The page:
Extraction specialist MediPharm Labs Corp.
Back in Q1 2018 the firm brought in revenue of $10.2 million and posted a net loss of $3.5 million. In the first three months of 2019 the net loss narrowed to just $573,000 and revenue shot up to $22 million as a result of soaring demand for its services.
The revenue growth can largely be attributed to the $7.6 million it received for the first shipment of large private-label cannabis oil with an unnamed major licensed producer.
“Our revenue and adjusted EBITDA performance, which more than doubled to $22 million and $4.3 million in our first full quarter of operations, illustrates the value of our specialized focus and ability to execute as the Canadian market’s leading extraction experts and providers of high-quality cannabinoid-based derivative formulations at scale,” said chief executive Patrick McCutcheon.
He added that it demonstrates MediPharm’s ability to convert revenue into positive operating cash flow. The firm only received its sales license in November 2018 and McCutcheon is pleased with the swift progress towards positive cash flow it has made.
Can Extraction Companies Justify Hype?
There is a great deal of hype surrounding extraction companies right now as edibles grow in popularity in the U.S., while Canada is poised to permit sales in Oct. 2019. Some large producers are taking extraction services in-house, but most use specialist firms like MediPharm, Valens Groworks. and Neptune.
MediPharm is one of the three largest Canadian companies in its field in terms of its capacity. It confirmed it is on track to increase annual throughput capacity from 150,000kg to 250,000kg during 2019 and it has already secured deals with several leading producers to create white-label products for them.
MediPharm does not have a huge cash balance, but it is profitable on an EBITDA basis and it received more than $7 million in cash proceeds from warrant exercises subsequent to Mar. 31, 2019 to cover a liquidity gap.
It is burning through cash at a rate of roughly $5 million per quarter as it invests in inventory and boosting its capacity, and it needs to generate more revenue or reduce costs to break even in the year ahead if it is to avoid a dilutive cash raise. However, demand is rising for its services and McCutcheon’s confidence is understandable.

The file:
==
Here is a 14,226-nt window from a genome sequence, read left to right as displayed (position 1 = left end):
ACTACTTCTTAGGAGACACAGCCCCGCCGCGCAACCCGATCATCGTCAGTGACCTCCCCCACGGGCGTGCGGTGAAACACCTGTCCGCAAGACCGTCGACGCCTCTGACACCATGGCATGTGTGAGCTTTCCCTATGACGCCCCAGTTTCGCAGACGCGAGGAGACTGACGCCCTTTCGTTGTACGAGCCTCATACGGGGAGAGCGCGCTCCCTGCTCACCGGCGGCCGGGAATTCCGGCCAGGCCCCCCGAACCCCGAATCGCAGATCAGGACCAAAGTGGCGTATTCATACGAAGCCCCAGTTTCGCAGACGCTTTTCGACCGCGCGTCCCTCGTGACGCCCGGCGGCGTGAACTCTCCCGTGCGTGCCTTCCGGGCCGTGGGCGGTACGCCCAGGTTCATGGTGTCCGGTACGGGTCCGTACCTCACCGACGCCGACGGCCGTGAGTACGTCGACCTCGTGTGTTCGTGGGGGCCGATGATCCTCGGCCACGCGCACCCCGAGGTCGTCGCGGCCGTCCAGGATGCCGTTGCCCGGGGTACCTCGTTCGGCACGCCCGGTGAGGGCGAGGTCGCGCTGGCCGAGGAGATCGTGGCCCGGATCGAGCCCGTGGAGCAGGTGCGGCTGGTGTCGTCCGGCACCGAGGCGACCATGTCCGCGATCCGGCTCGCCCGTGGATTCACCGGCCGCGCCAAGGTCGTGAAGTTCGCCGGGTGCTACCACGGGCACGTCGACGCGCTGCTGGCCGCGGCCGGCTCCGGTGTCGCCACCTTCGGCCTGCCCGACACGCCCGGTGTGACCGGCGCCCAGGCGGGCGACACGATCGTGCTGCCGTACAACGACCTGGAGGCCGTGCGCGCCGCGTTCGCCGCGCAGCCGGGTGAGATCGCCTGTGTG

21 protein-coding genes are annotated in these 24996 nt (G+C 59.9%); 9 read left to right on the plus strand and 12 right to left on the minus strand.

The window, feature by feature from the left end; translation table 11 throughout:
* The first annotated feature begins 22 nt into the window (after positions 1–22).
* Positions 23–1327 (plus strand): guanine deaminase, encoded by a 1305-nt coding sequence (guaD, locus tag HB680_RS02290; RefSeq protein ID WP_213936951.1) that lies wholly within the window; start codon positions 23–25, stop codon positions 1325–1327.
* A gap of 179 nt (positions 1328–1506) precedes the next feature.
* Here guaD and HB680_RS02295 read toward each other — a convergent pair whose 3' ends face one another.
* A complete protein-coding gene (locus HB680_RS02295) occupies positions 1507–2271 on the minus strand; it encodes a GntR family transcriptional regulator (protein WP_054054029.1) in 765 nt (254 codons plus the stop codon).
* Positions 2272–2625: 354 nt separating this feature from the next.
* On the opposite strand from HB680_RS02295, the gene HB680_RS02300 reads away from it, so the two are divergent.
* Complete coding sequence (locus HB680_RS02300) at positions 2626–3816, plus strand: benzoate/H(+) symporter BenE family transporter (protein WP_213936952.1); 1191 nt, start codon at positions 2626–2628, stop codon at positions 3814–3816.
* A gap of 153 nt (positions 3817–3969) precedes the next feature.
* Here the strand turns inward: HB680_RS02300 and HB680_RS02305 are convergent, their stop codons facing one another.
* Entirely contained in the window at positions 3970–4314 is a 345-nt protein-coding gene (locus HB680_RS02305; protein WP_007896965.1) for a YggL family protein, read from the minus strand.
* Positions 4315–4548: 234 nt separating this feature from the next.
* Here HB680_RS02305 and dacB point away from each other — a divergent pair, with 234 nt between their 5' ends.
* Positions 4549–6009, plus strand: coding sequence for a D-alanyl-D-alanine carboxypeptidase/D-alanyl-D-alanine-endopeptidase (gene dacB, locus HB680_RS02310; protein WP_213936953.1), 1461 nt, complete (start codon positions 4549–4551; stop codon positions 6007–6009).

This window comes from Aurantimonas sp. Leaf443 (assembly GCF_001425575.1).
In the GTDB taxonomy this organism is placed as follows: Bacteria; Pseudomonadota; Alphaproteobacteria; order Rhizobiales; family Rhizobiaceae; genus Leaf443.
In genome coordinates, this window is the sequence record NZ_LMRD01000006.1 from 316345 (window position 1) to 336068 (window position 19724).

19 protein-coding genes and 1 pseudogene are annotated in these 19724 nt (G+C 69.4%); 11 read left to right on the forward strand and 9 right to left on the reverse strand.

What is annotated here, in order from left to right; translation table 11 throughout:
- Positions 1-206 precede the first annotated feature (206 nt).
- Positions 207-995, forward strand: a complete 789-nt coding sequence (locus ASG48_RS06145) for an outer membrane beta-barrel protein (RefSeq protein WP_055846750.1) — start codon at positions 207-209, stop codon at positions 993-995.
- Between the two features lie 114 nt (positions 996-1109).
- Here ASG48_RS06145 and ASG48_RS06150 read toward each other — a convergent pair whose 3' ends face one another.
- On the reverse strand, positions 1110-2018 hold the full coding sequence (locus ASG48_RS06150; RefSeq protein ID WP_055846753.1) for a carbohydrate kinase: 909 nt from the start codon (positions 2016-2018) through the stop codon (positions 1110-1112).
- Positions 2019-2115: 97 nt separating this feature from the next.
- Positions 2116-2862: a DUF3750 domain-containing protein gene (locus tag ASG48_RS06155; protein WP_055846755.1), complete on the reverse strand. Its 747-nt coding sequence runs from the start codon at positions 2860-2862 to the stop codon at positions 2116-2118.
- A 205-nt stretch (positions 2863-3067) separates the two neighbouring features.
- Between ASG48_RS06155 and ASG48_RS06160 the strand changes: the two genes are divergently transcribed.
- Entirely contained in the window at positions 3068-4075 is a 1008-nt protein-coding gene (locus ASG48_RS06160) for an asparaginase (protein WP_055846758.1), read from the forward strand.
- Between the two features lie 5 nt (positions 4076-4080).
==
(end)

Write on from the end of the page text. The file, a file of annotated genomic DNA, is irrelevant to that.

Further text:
One issue for shareholders is that MediPharm’s capacity will vastly exceed the amount of cannabis oil the firm has been contracted to produce. It needs to secure more contracts if it is to run at full capacity and meet consensus estimates and EBITDA estimates.
Demand for cannabis oil is a lot smaller than the projected capacity of the industry and it needs to shoot up for firms like MediPharm, Valens, and their peers to flourish long-term.
MediPharm’s share price opened at $6.35 today, a significant increase on the $1.80 it started 2019 at. It is one of the darlings of the industry right now due to the hype around concentrates, and it could have further upside if it announces more deals in the short-term. However, long-term it will need demand for vaping cannabis and edibles to seriously increase.
Canada alone produces 900,000kg of cannabis flower per year and that figure is rising, so extraction firms will have a strong opportunity going forward as consumer demand is likely to move past flower and into concentrates, as we have seen in various U.S. states.
Consumer demand for CBD oil is also soaring, although this offers a far lower price than cannabis oil. Yet McCutcheon is convinced his firm can thrive going forward.
“In anticipation of expanded legalization in the fall of 2019, we are advancing our distillate and white label solutions platforms to enhance our position for vapeables, edibles and topicals as we expect our addressable market and consumer demand to significantly increase,” said McCutcheon. “Our white label offering will be an enduring advantage and attractive solution for LP’s, direct-to-consumer brands and CPG companies, which we expect will also accelerate our growth in the months and years ahead.”
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